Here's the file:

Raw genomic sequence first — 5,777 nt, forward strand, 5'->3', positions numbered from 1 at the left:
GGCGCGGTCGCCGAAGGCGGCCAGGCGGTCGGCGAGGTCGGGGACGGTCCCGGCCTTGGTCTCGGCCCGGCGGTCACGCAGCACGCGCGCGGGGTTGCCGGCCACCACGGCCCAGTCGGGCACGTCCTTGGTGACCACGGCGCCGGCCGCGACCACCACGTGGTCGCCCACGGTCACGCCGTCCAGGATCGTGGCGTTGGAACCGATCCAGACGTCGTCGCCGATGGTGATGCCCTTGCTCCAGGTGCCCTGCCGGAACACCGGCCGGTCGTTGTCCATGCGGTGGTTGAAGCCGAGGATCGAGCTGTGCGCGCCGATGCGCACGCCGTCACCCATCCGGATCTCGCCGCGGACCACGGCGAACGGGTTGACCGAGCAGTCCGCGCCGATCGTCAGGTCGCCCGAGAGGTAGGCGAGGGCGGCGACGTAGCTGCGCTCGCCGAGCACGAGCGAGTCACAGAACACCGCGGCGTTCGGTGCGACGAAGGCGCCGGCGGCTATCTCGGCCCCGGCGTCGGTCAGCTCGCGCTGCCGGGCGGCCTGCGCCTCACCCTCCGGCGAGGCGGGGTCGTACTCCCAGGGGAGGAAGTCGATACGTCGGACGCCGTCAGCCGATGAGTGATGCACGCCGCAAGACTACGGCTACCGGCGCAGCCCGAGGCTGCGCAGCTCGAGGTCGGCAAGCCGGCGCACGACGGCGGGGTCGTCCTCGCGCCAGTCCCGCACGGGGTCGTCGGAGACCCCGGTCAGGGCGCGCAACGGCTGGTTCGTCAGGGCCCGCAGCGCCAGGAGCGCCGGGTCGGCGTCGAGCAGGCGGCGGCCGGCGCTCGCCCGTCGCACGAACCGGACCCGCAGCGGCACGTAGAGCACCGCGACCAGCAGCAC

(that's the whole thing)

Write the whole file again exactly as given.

Raw genomic sequence first — 5,777 nt, forward strand, 5'->3', positions numbered from 1 at the left:
GGCGCGGTCGCCGAAGGCGGCCAGGCGGTCGGCGAGGTCGGGGACGGTCCCGGCCTTGGTCTCGGCCCGGCGGTCACGCAGCACGCGCGCGGGGTTGCCGGCCACCACGGCCCAGTCGGGCACGTCCTTGGTGACCACGGCGCCGGCCGCGACCACCACGTGGTCGCCCACGGTCACGCCGTCCAGGATCGTGGCGTTGGAACCGATCCAGACGTCGTCGCCGATGGTGATGCCCTTGCTCCAGGTGCCCTGCCGGAACACCGGCCGGTCGTTGTCCATGCGGTGGTTGAAGCCGAGGATCGAGCTGTGCGCGCCGATGCGCACGCCGTCACCCATCCGGATCTCGCCGCGGACCACGGCGAACGGGTTGACCGAGCAGTCCGCGCCGATCGTCAGGTCGCCCGAGAGGTAGGCGAGGGCGGCGACGTAGCTGCGCTCGCCGAGCACGAGCGAGTCACAGAACACCGCGGCGTTCGGTGCGACGAAGGCGCCGGCGGCTATCTCGGCCCCGGCGTCGGTCAGCTCGCGCTGCCGGGCGGCCTGCGCCTCACCCTCCGGCGAGGCGGGGTCGTACTCCCAGGGGAGGAAGTCGATACGTCGGACGCCGTCAGCCGATGAGTGATGCACGCCGCAAGACTACGGCTACCGGCGCAGCCCGAGGCTGCGCAGCTCGAGGTCGGCAAGCCGGCGCACGACGGCGGGGTCGTCCTCGCGCCAGTCCCGCACGGGGTCGTCGGAGACCCCGGTCAGGGCGCGCAACGGCTGGTTCGTCAGGGCCCGCAGCGCCAGGAGCGCCGGGTCGGCGTCGAGCAGGCGGCGGCCGGCGCTCGCCCGTCGCACGAACCGGACCCGCAGCGGCACGTAGAGCACCGCGACCAGCAGCAC